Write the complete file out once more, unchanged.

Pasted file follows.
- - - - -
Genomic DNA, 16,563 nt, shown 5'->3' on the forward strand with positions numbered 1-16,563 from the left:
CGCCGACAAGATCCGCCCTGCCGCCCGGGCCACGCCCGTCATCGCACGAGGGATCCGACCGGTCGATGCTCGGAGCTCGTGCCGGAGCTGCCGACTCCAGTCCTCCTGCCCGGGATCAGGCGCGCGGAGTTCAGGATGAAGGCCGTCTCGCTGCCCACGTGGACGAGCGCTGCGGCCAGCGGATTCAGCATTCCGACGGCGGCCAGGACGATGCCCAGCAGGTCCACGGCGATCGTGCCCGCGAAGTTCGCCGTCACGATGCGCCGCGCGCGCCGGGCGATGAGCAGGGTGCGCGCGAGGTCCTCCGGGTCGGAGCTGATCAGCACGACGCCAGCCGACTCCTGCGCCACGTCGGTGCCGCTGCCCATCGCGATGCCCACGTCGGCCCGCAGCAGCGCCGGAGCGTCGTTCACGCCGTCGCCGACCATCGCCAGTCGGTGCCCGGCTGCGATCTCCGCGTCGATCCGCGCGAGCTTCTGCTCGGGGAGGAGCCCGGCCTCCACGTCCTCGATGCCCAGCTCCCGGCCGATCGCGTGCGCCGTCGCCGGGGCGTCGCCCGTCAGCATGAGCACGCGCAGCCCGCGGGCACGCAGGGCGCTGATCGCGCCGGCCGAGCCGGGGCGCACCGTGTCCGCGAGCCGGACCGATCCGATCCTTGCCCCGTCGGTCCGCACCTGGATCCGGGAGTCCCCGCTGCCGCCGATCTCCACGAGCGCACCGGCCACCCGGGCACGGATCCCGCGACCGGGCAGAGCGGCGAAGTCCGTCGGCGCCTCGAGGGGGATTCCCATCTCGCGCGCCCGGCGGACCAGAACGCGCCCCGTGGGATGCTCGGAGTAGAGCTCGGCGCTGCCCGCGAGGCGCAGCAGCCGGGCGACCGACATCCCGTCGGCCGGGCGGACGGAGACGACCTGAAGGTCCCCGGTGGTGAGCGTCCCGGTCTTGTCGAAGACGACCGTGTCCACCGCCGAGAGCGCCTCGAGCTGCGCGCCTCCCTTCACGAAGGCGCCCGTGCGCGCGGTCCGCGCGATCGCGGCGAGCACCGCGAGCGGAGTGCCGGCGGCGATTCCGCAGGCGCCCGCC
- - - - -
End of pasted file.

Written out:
Genomic DNA, 16,563 nt, shown 5'->3' on the forward strand with positions numbered 1-16,563 from the left:
CGCCGACAAGATCCGCCCTGCCGCCCGGGCCACGCCCGTCATCGCACGAGGGATCCGACCGGTCGATGCTCGGAGCTCGTGCCGGAGCTGCCGACTCCAGTCCTCCTGCCCGGGATCAGGCGCGCGGAGTTCAGGATGAAGGCCGTCTCGCTGCCCACGTGGACGAGCGCTGCGGCCAGCGGATTCAGCATTCCGACGGCGGCCAGGACGATGCCCAGCAGGTCCACGGCGATCGTGCCCGCGAAGTTCGCCGTCACGATGCGCCGCGCGCGCCGGGCGATGAGCAGGGTGCGCGCGAGGTCCTCCGGGTCGGAGCTGATCAGCACGACGCCAGCCGACTCCTGCGCCACGTCGGTGCCGCTGCCCATCGCGATGCCCACGTCGGCCCGCAGCAGCGCCGGAGCGTCGTTCACGCCGTCGCCGACCATCGCCAGTCGGTGCCCGGCTGCGATCTCCGCGTCGATCCGCGCGAGCTTCTGCTCGGGGAGGAGCCCGGCCTCCACGTCCTCGATGCCCAGCTCCCGGCCGATCGCGTGCGCCGTCGCCGGGGCGTCGCCCGTCAGCATGAGCACGCGCAGCCCGCGGGCACGCAGGGCGCTGATCGCGCCGGCCGAGCCGGGGCGCACCGTGTCCGCGAGCCGGACCGATCCGATCCTTGCCCCGTCGGTCCGCACCTGGATCCGGGAGTCCCCGCTGCCGCCGATCTCCACGAGCGCACCGGCCACCCGGGCACGGATCCCGCGACCGGGCAGAGCGGCGAAGTCCGTCGGCGCCTCGAGGGGGATTCCCATCTCGCGCGCCCGGCGGACCAGAACGCGCCCCGTGGGATGCTCGGAGTAGAGCTCGGCGCTGCCCGCGAGGCGCAGCAGCCGGGCGACCGACATCCCGTCGGCCGGGCGGACGGAGACGACCTGAAGGTCCCCGGTGGTGAGCGTCCCGGTCTTGTCGAAGACGACCGTGTCCACCGCCGAGAGCGCCTCGAGCTGCGCGCCTCCCTTCACGAAGGCGCCCGTGCGCGCGGTCCGCGCGATCGCGGCGAGCACCGCGAGCGGAGTGCCGGCGGCGATTCCGCAGGCGCCCGCC